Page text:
Compared with conventional LED sources, the lasers (FP lasers and VCSELs) produce smaller spot sizes that underfill the multimode fibers (i.e., not all of the modes are equally excited). Since each of the modes conveys light a little differently, the bandwidth varies between the different fill conditions. The smaller spot sizes also concentrate energy near the centers of the multimode fibers where refractive index profiles are particularly difficult to control. Small changes in the alignment of the lasers with the multimode fibers can produce further variations in the bandwidth.
Although the multimode fibers can be adjusted with respect to the laser sources to optimize bandwidth, the adjustments require in situ testing or other special attentions that can complicate and add to the costs of network installations. For example, repeated trials can be required to identify positions of alignment that support adequate bandwidth and special devices must be added to the link to ensure alignment is maintained.
Our invention provides more reliable bandwidth for multimode fiber networks. Multimode couplers arranged in accordance with our invention expand the light output beam of laser sources to more evenly fill the modes of the multimode fibers. The resulting bandwidths supported by the multimode fibers are less sensitive to alignment variations with the laser sources so that upgraded network installations can be made with FP lasers and VCSEL sources without trial and error adjustments of alignment positions.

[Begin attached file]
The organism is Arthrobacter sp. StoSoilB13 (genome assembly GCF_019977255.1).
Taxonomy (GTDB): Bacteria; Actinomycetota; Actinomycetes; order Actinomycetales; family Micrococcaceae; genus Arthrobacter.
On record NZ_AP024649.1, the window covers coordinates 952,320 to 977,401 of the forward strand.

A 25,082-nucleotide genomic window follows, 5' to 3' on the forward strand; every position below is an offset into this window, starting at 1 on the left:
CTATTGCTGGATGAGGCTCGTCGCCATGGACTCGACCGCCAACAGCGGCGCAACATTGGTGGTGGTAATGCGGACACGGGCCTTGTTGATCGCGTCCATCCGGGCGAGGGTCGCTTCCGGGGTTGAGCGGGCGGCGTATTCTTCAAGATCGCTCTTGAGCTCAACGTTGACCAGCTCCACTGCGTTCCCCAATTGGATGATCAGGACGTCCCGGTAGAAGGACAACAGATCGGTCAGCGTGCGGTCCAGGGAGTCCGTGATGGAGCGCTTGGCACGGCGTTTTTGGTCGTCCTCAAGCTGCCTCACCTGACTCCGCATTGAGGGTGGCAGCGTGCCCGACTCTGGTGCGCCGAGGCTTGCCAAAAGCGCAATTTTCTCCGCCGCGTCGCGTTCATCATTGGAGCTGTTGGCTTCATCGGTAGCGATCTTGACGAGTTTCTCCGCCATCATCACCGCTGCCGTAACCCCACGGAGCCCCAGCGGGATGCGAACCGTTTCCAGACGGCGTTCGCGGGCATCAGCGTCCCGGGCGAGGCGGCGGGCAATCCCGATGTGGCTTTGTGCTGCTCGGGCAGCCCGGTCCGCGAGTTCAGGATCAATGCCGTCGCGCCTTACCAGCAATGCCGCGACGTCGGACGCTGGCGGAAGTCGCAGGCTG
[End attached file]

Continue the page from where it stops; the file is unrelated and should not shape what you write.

A mode conditioned multimode fiber system according to one embodiment of our invention includes a multimode coupler having a first end connected to a laser source, a second end connected to a multimode optical fiber, and an intermediate section joining the two ends. The intermediate section of the coupler is tapered between the first and second ends to progressively increase a diameter of a single mode or other less than overfilled light beam entering the first end of the coupler from the laser source. The beam diameter is increased to a size that fills at least one-half and preferably all of the modes of the multimode optical fiber.